15. The Committee is concerned at information that asylum-seekers from certain countries are prevented from requesting asylum at the border. In addition, it is concerned that although asylum-seekers are only detained in “exceptional circumstances”, the criteria for establishing such circumstances remain unclear. Moreover, the Committee is concerned about the very low number of persons who have been granted asylum in recent years, when compared with the number of applications over the same period (arts. 12 and 13).
The State party should reinforce measures to combat trafficking of women and children and impose sanctions on those who exploit women for such purposes. The Committee encourages the State party to continue to protect women who are victims of trafficking to enable them to seek refuge and testify against the persons responsible in criminal or civil proceedings. The State party should also cooperate with other States in eliminating trafficking across national borders. The Committee wishes to be informed of the measures taken and their result.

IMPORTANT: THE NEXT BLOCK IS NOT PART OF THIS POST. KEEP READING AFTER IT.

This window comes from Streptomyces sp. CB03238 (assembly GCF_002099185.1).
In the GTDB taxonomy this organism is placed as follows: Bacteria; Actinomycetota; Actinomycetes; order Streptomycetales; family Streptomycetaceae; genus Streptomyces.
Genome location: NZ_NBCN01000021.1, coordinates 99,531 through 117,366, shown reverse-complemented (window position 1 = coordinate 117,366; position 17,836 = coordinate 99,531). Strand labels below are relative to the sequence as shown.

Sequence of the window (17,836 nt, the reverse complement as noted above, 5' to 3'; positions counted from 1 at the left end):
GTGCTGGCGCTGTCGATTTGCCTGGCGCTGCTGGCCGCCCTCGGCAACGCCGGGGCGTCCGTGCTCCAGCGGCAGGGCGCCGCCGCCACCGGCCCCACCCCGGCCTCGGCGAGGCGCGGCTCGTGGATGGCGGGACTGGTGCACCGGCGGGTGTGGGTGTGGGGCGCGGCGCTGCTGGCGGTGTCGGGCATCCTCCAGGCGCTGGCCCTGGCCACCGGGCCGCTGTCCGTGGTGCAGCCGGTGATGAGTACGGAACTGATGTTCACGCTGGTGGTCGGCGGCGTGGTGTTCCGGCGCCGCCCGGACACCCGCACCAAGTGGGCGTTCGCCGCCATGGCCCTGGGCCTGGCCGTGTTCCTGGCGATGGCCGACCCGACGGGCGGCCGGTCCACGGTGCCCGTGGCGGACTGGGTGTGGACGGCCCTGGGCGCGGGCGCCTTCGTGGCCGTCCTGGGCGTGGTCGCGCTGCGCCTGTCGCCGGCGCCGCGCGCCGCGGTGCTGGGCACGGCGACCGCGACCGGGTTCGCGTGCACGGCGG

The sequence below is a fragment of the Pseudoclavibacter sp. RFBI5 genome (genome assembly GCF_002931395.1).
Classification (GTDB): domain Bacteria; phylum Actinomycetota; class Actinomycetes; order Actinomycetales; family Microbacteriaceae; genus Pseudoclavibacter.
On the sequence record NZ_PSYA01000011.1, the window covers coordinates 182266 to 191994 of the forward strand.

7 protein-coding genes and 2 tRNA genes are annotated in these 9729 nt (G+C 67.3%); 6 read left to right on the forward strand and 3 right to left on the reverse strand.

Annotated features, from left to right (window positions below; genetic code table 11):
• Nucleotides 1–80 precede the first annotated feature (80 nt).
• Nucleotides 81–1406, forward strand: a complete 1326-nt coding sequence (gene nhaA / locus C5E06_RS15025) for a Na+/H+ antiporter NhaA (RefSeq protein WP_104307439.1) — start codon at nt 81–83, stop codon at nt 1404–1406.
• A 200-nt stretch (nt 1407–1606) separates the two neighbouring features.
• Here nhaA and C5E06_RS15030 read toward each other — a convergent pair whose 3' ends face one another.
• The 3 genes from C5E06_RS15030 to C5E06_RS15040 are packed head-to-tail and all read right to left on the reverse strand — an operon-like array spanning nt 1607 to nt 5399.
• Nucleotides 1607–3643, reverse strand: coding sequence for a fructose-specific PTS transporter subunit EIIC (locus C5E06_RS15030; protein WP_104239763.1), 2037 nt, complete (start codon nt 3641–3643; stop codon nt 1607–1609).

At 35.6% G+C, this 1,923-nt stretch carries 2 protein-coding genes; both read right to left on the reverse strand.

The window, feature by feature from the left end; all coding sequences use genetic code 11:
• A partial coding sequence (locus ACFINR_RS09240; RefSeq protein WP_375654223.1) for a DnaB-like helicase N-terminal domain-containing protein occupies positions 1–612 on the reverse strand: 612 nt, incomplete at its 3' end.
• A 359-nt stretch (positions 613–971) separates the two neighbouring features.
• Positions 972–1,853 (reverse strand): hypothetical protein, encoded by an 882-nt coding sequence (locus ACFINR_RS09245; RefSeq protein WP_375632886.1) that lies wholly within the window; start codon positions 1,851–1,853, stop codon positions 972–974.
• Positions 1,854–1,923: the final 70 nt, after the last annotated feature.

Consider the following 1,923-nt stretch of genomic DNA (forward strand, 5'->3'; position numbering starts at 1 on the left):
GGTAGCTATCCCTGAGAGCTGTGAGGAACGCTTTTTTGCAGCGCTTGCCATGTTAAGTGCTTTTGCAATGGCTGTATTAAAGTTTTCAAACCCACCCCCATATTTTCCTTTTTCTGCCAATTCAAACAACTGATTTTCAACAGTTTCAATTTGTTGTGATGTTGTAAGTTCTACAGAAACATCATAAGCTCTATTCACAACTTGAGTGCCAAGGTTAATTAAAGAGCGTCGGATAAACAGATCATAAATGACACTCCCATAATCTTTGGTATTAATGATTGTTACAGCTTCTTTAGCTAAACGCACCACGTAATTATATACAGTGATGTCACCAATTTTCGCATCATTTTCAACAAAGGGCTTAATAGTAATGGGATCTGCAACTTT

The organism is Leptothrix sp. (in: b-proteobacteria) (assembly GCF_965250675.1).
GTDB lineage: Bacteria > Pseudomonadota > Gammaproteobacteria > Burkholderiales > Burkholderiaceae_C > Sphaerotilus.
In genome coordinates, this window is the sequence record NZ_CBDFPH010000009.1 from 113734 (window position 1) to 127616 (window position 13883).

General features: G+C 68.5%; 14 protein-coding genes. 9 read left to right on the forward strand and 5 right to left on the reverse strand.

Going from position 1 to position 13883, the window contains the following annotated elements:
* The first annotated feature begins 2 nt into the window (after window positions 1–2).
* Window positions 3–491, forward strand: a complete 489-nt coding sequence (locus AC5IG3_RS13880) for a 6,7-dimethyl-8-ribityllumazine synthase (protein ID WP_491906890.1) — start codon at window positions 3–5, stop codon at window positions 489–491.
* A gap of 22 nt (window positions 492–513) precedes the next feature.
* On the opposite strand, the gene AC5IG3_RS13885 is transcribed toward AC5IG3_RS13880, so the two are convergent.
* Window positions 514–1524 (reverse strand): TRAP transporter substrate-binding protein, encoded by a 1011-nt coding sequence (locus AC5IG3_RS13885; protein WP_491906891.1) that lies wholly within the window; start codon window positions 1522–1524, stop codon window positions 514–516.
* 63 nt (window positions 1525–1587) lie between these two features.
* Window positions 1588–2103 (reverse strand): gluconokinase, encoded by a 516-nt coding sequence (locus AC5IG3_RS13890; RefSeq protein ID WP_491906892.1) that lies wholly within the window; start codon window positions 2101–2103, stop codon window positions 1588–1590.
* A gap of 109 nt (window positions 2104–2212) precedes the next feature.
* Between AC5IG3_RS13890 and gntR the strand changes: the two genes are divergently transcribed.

The State party should take measures to secure access for all asylum-seekers, irrespective of their country of origin, to the domestic asylum procedure, in particular when applications for asylum are made at the border. The State party should also provide information on the criteria on the basis of which asylum-seekers may be detained, as well as on the situation with regard to minors seeking asylum. It should ensure that minors are only detained when justified in the particular circumstances of the case and their detention is regularly reviewed by a court or judicial officer.